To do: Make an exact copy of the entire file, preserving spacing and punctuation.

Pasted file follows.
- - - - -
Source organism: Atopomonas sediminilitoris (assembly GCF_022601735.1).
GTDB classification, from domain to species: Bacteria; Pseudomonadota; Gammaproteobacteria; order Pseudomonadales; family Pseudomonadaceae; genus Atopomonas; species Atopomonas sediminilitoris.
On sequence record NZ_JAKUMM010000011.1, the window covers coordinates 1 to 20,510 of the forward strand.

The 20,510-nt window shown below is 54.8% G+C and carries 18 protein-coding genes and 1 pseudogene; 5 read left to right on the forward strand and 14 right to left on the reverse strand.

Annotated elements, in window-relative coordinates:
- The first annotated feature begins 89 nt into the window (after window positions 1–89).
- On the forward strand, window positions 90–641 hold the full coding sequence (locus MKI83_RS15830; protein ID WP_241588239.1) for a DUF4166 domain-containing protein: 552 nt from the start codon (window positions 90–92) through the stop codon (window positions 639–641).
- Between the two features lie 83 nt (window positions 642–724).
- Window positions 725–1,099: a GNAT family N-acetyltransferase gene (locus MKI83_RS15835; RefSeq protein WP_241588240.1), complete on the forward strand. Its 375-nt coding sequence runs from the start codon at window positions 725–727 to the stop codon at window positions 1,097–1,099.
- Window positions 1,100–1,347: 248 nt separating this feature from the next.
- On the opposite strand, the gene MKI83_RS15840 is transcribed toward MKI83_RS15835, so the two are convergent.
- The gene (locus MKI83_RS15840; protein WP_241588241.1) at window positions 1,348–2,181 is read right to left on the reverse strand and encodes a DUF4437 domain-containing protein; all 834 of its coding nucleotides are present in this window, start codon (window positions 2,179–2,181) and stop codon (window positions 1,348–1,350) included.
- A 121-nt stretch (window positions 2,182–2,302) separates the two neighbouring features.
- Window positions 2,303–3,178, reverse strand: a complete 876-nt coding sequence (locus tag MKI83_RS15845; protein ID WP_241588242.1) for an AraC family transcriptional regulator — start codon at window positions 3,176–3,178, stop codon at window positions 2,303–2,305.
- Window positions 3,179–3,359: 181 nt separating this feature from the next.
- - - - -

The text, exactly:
Source organism: Atopomonas sediminilitoris (assembly GCF_022601735.1).
GTDB classification, from domain to species: Bacteria; Pseudomonadota; Gammaproteobacteria; order Pseudomonadales; family Pseudomonadaceae; genus Atopomonas; species Atopomonas sediminilitoris.
On sequence record NZ_JAKUMM010000011.1, the window covers coordinates 1 to 20,510 of the forward strand.

The 20,510-nt window shown below is 54.8% G+C and carries 18 protein-coding genes and 1 pseudogene; 5 read left to right on the forward strand and 14 right to left on the reverse strand.

Annotated elements, in window-relative coordinates:
- The first annotated feature begins 89 nt into the window (after window positions 1–89).
- On the forward strand, window positions 90–641 hold the full coding sequence (locus MKI83_RS15830; protein ID WP_241588239.1) for a DUF4166 domain-containing protein: 552 nt from the start codon (window positions 90–92) through the stop codon (window positions 639–641).
- Between the two features lie 83 nt (window positions 642–724).
- Window positions 725–1,099: a GNAT family N-acetyltransferase gene (locus MKI83_RS15835; RefSeq protein WP_241588240.1), complete on the forward strand. Its 375-nt coding sequence runs from the start codon at window positions 725–727 to the stop codon at window positions 1,097–1,099.
- Window positions 1,100–1,347: 248 nt separating this feature from the next.
- On the opposite strand, the gene MKI83_RS15840 is transcribed toward MKI83_RS15835, so the two are convergent.
- The gene (locus MKI83_RS15840; protein WP_241588241.1) at window positions 1,348–2,181 is read right to left on the reverse strand and encodes a DUF4437 domain-containing protein; all 834 of its coding nucleotides are present in this window, start codon (window positions 2,179–2,181) and stop codon (window positions 1,348–1,350) included.
- A 121-nt stretch (window positions 2,182–2,302) separates the two neighbouring features.
- Window positions 2,303–3,178, reverse strand: a complete 876-nt coding sequence (locus tag MKI83_RS15845; protein ID WP_241588242.1) for an AraC family transcriptional regulator — start codon at window positions 3,176–3,178, stop codon at window positions 2,303–2,305.
- Window positions 3,179–3,359: 181 nt separating this feature from the next.